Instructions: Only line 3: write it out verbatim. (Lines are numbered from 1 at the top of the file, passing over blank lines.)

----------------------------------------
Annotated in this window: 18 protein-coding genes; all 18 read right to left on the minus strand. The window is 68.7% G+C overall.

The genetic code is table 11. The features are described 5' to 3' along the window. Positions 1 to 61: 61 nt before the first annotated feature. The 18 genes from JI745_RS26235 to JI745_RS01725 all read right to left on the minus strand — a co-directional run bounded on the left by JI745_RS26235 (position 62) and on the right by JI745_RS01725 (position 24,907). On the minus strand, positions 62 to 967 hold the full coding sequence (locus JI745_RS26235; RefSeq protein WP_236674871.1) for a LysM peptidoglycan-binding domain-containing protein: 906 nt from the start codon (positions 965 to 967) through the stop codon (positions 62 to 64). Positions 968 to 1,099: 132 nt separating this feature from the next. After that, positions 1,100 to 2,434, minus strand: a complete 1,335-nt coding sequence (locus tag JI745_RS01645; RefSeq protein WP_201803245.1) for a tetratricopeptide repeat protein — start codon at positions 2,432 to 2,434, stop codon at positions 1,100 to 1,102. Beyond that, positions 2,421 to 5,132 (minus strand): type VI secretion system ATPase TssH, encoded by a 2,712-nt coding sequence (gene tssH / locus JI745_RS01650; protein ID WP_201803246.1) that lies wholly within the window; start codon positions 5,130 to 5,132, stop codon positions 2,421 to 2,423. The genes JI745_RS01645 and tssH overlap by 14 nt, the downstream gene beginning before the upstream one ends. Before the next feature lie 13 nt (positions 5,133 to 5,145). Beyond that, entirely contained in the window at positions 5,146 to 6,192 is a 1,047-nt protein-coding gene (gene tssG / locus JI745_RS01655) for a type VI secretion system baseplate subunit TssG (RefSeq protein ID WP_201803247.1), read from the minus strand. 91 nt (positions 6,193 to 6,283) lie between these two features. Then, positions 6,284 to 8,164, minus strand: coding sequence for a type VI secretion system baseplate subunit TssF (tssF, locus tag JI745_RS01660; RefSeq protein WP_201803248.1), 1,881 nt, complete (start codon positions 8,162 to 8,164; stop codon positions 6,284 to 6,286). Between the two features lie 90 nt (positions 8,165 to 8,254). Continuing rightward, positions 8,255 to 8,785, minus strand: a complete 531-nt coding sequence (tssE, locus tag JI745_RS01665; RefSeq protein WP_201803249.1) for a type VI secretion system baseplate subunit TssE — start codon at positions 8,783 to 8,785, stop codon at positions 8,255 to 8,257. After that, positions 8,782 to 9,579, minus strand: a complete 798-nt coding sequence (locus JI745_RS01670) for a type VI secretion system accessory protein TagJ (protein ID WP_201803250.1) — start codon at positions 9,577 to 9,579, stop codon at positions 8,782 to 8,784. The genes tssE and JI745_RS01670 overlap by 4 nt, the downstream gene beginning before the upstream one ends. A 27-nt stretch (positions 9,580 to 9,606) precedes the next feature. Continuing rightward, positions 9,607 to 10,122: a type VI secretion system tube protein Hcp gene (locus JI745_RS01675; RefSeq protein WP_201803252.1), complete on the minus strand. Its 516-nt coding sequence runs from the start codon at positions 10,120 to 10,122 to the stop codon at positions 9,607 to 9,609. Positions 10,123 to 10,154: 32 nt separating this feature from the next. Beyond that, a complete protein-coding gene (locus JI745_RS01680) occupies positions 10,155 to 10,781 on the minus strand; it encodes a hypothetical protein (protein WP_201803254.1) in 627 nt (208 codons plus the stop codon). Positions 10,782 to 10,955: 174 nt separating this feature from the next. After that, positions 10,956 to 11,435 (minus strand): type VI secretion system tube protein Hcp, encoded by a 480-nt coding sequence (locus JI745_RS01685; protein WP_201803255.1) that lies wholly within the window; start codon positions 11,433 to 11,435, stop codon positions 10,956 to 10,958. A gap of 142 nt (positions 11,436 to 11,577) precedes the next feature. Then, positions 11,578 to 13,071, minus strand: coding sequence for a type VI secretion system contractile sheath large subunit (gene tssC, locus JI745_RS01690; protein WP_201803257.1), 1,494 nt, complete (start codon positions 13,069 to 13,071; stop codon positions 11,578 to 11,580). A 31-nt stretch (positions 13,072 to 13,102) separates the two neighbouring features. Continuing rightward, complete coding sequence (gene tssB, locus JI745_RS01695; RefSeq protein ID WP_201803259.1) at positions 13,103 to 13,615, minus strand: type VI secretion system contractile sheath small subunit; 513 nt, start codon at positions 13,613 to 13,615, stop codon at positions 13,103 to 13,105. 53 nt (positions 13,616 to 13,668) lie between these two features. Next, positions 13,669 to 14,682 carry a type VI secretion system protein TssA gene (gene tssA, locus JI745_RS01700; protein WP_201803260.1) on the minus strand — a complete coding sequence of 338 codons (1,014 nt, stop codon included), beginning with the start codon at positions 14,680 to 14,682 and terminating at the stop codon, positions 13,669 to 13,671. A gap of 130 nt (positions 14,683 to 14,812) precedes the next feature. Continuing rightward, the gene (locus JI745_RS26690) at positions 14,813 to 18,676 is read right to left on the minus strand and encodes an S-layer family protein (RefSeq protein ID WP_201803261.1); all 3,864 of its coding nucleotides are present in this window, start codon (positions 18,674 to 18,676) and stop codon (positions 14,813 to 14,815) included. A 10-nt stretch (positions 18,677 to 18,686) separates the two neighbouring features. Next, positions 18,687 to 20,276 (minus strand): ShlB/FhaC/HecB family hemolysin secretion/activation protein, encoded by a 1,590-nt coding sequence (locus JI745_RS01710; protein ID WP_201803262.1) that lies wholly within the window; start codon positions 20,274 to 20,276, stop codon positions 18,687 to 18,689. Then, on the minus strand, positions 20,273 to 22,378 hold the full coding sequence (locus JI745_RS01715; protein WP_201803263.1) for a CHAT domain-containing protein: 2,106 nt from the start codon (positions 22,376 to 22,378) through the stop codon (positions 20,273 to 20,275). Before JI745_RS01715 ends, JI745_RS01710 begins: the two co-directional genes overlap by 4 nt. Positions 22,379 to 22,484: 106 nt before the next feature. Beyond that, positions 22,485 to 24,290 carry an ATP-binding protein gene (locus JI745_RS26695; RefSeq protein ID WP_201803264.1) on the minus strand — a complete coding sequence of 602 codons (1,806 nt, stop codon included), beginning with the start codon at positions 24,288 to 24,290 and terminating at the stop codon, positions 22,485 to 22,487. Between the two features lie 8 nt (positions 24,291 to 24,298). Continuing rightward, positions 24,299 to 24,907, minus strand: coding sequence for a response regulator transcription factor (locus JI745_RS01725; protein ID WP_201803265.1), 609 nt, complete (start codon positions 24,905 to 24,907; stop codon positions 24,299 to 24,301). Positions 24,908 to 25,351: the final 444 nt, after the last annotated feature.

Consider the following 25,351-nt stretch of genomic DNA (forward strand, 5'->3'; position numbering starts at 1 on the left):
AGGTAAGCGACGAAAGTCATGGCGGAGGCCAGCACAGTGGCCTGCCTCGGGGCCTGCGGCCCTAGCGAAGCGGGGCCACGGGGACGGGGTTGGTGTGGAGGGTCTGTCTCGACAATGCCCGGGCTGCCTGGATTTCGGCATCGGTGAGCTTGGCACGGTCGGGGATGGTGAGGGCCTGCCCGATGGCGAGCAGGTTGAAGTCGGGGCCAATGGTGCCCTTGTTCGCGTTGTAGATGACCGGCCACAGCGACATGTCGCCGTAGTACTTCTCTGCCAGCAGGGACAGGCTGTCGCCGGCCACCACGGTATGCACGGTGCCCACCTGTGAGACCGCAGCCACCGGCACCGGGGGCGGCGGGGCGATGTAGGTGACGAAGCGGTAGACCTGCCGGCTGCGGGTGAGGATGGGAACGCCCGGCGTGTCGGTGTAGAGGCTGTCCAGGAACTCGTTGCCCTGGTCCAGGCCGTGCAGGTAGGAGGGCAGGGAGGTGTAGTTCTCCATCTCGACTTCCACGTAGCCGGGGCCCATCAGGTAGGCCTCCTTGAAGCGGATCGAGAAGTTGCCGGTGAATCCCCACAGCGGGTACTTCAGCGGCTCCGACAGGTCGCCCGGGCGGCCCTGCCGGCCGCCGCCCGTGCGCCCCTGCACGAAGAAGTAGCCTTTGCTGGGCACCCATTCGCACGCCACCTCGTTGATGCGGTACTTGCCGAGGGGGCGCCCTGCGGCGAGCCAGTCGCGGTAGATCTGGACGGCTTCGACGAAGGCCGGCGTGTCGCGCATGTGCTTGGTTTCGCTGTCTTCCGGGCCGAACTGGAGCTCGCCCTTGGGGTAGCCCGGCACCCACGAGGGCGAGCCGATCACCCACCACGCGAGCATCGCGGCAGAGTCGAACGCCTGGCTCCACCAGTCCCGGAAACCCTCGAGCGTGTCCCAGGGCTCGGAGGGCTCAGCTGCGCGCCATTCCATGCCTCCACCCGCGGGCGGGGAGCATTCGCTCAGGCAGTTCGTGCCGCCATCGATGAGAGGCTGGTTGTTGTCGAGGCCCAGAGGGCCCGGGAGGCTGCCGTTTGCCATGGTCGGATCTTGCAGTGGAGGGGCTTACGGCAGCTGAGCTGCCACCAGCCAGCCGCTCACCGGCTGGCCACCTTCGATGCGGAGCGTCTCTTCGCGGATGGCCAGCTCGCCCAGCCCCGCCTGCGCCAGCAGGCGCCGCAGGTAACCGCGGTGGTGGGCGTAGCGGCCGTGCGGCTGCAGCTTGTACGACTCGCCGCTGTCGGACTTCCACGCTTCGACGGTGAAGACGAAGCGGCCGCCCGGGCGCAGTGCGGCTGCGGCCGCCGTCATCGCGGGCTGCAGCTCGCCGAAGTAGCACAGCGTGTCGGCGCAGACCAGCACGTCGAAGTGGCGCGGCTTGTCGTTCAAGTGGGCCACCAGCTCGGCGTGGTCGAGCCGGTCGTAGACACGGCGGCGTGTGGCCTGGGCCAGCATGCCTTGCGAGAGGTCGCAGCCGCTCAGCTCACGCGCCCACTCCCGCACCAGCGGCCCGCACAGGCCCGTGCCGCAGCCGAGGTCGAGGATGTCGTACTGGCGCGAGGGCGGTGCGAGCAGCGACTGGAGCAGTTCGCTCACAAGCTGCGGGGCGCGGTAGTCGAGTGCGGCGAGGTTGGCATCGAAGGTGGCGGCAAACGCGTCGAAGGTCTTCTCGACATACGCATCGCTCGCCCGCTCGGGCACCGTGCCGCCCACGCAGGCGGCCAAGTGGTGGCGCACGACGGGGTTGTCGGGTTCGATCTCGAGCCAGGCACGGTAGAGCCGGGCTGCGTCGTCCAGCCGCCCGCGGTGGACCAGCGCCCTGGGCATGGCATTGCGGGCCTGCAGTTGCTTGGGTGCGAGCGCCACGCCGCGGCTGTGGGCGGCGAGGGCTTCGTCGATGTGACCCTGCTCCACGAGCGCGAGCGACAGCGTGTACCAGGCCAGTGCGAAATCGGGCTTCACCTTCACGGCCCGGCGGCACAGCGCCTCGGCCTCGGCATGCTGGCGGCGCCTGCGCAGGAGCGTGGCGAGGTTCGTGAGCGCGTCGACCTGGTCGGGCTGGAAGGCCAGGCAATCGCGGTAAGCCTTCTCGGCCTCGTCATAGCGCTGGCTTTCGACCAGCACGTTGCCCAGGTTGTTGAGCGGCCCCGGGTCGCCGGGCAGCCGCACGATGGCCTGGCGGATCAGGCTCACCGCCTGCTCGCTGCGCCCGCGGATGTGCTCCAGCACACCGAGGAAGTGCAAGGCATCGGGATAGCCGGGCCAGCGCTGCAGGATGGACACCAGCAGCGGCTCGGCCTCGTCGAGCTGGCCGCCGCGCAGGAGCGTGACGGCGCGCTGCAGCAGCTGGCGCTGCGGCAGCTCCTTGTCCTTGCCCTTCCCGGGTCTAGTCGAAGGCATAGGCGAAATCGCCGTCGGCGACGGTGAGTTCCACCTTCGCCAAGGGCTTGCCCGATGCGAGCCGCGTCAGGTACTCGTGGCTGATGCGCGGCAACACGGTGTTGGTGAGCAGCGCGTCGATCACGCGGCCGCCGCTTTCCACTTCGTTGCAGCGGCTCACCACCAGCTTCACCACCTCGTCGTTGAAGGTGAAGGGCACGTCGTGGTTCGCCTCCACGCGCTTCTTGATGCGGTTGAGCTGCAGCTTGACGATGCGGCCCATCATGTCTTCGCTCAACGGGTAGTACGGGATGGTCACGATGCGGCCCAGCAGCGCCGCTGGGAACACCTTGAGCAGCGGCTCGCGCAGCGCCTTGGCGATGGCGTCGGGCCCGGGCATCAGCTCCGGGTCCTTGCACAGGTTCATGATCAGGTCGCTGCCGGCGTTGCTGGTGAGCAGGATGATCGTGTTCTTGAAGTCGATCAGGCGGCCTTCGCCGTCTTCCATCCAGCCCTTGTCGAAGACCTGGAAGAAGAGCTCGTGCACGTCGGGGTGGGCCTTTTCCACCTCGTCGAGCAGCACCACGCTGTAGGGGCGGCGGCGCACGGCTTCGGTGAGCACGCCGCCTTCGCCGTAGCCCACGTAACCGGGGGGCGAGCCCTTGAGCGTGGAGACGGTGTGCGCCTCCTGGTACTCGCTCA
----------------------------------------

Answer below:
Consider the following 25,351-nt stretch of genomic DNA (forward strand, 5'->3'; position numbering starts at 1 on the left):